What advice would you give start-ups about how to run a small business?
As an entrepreneur with a small staff and limited resources you have to know what kind of workÂ you can handle. I advise others to partner with another small business thatÂ is strong in the areas where you are weak. Together you can meet the needs of a client.
What were some of the mistakes that you made when starting Skool Boye?
I did not seek advice and counseling from a financial adviser. Even though I started Skool Boye Agency with just $500 and grossed $35,000 the first year, I only profited $2,500. I didn’t have a clear idea on how to manage my accountsÂ receivable and accounts payable. Additionally, I didnâ€™t know when to make a person an employee versus an independent contractor.
What challenges did you face running both businesses at the same time?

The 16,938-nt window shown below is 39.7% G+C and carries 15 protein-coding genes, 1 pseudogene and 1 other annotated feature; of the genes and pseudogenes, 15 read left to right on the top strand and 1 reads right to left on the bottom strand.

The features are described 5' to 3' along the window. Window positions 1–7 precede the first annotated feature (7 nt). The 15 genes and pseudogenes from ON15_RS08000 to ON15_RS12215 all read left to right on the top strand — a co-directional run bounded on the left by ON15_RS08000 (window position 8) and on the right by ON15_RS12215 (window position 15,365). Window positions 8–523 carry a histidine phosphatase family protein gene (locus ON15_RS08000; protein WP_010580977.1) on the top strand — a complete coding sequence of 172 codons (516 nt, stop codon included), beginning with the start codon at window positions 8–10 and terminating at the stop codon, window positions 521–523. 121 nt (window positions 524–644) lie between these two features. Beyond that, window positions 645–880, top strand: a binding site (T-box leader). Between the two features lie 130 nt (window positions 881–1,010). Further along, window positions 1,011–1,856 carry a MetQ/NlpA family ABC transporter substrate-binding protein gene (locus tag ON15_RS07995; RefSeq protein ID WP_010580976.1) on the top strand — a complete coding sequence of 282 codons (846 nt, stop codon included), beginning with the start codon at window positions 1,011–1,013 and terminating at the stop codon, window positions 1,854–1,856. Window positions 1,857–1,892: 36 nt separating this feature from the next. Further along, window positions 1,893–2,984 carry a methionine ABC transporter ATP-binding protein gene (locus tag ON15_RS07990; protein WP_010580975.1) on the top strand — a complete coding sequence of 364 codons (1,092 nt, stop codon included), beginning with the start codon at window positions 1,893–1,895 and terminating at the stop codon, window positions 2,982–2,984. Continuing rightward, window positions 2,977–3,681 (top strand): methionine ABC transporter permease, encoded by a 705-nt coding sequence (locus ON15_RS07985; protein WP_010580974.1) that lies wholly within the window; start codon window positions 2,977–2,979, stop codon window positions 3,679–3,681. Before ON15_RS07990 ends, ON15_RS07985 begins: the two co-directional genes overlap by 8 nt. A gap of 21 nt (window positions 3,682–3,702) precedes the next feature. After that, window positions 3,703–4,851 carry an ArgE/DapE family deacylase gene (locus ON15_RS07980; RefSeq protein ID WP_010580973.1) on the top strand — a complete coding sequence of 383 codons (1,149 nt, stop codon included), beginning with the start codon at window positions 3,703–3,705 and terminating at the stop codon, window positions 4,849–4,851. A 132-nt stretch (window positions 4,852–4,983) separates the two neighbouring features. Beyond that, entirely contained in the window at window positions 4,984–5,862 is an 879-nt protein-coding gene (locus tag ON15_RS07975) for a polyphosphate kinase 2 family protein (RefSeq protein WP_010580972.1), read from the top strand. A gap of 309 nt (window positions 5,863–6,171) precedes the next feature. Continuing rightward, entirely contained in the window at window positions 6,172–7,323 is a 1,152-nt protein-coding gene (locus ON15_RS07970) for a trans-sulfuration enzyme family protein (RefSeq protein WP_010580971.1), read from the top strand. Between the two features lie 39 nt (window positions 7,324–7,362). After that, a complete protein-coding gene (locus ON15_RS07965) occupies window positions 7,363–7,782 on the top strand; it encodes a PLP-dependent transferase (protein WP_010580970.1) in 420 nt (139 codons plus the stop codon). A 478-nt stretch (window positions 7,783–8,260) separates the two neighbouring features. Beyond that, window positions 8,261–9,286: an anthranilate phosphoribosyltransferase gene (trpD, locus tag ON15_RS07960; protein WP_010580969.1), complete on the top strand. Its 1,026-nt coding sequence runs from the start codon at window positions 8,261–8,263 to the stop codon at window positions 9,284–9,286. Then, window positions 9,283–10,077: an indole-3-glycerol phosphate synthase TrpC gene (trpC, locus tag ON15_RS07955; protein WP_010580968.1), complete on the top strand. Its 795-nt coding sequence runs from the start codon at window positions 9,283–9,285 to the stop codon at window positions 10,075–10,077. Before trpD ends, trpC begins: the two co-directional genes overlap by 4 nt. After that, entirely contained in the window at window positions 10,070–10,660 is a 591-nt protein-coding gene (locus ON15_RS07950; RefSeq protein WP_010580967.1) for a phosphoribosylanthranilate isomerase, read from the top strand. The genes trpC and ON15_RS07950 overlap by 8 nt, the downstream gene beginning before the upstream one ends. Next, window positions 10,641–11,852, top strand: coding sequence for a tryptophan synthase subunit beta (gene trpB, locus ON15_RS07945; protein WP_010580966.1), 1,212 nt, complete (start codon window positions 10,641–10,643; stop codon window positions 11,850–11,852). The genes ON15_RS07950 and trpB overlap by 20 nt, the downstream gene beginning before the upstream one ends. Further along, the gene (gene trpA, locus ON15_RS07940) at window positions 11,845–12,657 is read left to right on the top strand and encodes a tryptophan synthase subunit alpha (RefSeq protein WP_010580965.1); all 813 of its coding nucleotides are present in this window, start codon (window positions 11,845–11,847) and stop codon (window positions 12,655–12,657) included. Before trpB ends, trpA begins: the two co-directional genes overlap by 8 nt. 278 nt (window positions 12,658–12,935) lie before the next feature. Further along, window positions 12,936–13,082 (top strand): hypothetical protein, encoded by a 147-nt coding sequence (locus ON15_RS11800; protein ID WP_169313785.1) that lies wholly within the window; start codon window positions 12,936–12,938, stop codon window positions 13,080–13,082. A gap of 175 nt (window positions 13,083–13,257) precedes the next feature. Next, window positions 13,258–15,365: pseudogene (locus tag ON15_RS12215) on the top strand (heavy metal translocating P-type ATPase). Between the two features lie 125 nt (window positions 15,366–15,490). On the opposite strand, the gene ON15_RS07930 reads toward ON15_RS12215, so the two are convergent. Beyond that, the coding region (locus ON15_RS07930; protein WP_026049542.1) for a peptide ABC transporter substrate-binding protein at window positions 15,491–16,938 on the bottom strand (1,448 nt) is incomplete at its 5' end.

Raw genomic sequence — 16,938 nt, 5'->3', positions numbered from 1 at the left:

I couldnâ€™t find a suitable manager to run the salon so I had to wear way too many hats. As a result I couldnâ€™t focus on marketing and promotions. Then a lot of times I would have to be on the road with Skool Boye clients for weekends and sometimes a week at a time. After a while I was really burnt out and I couldnâ€™t do both.
When did you make the decision to close the salon?
When the recession began in December 2007 clients became scarce. To dig the salon out of a hole, the Skool Boye Agency loaned the salon $5,500 over a year and a half. I shut the doors of the salon in August 2008. I knew that I couldnâ€™t continue to throw good money after a bad investment. I liked the salon, but I loved The Skool Boye Agency more. Luckily after selling off all of the assets–including my database of 600 customers for $5 per name–I paid the agency back with interest.
What did the experience teach you?
First, I should have picked a place with higher foot traffic. Also, I should have hired a cosmetologist to be the manager, because I had no experience in the industry. Overall, I learned that I am a business person and I am in love with business, but that doesnâ€™t mean I can run and open any kind of business and not diligently research the industry.